In a recent conversation with a chief technology officer, he asserted all digital technology changes in his organisation were being led by IT and not by marketing. It made me wonder: How long a marketing function like this could survive?
Former Commonwealth Bank CMO, Andy Lark, has been appointed chief marketing officer at cloud-based accounting software company, Xero.
Lark’s 25-year career include stints in the US and Europe, where he was chief marketing and communications officer for Dell Enterprise, Sun Microsystems and Nortel. He has also worked for startups such as LogLogic.
He is credited with propelling CommBank’s brand relaunch and aggressive push into the digital, mobile and social spaces.
In a statement, Xero said Lark will lead its global marketing strategy when he joins the team in November. Xero, a New Zealand-born company which launched in 2006, claims to now have 371,000 customers globally.
A company spokesperson confirmed Lark’s appointment follows the departure of Xero’s first global head of marketing, Jeremy Wood, several months ago, but said Lark will take an even more strategic, leadership role as the group expands its US presence.
“As we continue to accelerate our growth globally, adding executives of Andy’s calibre demonstrates our ability to attract world-class talent and commitment to bringing Xero to more small businesses than any other platform,” Xero CEO, Rod Drury, said.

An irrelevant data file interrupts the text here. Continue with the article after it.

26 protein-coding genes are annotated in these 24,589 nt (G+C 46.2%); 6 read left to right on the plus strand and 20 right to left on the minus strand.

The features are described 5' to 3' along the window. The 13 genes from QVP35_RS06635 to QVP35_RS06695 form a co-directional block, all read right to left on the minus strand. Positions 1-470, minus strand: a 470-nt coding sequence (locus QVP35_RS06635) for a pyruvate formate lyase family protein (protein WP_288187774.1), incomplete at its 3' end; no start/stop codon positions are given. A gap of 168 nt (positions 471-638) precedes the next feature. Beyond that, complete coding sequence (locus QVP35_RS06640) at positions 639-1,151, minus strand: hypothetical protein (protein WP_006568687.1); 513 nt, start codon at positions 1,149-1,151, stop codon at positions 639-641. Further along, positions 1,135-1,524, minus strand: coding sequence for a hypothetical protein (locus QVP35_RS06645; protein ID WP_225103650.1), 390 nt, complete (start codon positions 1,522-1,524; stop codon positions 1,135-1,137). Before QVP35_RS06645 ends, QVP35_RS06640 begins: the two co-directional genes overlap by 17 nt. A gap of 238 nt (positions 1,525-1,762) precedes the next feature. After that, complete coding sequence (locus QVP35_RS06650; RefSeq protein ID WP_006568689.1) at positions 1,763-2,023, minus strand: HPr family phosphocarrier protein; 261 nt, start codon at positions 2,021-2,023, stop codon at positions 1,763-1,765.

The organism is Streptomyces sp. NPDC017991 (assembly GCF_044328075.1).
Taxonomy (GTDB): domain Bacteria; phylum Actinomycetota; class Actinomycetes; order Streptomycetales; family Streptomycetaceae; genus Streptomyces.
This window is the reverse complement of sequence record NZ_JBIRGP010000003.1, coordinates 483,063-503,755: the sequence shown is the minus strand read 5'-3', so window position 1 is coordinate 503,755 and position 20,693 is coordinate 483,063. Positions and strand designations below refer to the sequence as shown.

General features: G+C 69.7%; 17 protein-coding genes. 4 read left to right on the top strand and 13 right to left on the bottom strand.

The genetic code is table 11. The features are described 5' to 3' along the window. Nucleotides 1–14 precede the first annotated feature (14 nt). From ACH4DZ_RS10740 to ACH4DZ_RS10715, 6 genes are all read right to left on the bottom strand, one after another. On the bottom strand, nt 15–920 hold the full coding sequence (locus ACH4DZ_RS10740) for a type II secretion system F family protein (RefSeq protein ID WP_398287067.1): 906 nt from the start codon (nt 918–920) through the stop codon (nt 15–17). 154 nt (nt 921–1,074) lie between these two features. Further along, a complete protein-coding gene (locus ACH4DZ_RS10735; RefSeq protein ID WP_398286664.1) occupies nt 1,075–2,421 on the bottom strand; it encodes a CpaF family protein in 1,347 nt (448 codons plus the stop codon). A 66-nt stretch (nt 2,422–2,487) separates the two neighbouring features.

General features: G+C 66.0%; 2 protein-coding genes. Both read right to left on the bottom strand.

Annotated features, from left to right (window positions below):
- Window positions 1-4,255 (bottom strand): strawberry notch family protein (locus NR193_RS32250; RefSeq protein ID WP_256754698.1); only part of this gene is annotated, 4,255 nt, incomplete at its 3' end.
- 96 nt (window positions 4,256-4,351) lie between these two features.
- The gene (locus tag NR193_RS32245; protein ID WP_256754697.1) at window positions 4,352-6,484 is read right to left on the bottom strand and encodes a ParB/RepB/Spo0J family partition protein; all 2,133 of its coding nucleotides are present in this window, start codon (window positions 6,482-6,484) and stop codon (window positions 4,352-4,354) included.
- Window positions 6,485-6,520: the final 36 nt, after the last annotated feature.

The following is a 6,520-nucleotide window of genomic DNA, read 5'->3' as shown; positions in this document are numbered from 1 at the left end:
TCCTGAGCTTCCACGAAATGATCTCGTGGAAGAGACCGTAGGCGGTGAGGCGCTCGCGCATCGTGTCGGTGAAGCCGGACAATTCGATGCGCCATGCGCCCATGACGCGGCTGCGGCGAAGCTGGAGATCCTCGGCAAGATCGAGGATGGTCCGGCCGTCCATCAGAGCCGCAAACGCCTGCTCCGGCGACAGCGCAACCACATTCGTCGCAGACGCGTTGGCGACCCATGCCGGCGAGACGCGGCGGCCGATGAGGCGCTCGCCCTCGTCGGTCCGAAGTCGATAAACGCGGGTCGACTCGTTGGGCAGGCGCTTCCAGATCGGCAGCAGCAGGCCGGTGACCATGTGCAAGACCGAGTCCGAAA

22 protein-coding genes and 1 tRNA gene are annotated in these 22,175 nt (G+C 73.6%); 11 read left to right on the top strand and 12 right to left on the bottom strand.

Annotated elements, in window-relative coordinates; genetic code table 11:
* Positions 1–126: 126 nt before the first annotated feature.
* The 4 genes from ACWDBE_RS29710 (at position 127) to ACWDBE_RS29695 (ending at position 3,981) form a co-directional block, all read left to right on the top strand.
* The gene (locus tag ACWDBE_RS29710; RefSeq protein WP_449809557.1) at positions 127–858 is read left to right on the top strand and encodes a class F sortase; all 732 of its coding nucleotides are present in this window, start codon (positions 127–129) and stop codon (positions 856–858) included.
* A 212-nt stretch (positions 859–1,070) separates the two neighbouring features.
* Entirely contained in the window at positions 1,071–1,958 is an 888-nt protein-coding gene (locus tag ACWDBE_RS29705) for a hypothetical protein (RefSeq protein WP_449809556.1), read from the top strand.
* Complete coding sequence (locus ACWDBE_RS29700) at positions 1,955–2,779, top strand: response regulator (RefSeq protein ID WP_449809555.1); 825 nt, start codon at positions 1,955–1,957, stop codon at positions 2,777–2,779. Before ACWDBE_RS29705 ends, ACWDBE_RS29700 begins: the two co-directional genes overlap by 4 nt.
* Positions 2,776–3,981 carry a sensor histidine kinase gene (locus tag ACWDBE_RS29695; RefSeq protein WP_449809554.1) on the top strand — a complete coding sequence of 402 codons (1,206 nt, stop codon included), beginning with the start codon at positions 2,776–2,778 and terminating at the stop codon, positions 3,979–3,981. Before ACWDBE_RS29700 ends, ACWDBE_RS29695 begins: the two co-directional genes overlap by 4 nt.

“Andy has been involved with Xero since the beginning as a sounding board and now as part of our leadership team he will be able to play a direct role in driving out momentum, brand and product through the next phase of growth.”
Lark said he was looking forward to being able to more directly contribute to accelerating the growth of the Xero businesses globally and supporting small businesses.
“As a Xero customer I’ve seen the impact it has on cashflow and business performance. Xero is positive proof of the power of software born in the cloud.”
In its fresh ASX statement, the company announced its global customer base had grown 76 per cent in the last 12 months, with 158,000 customers now using its software in Australia. Total subscription revenue for the six months to 30 September 2014 sat at $52 million.
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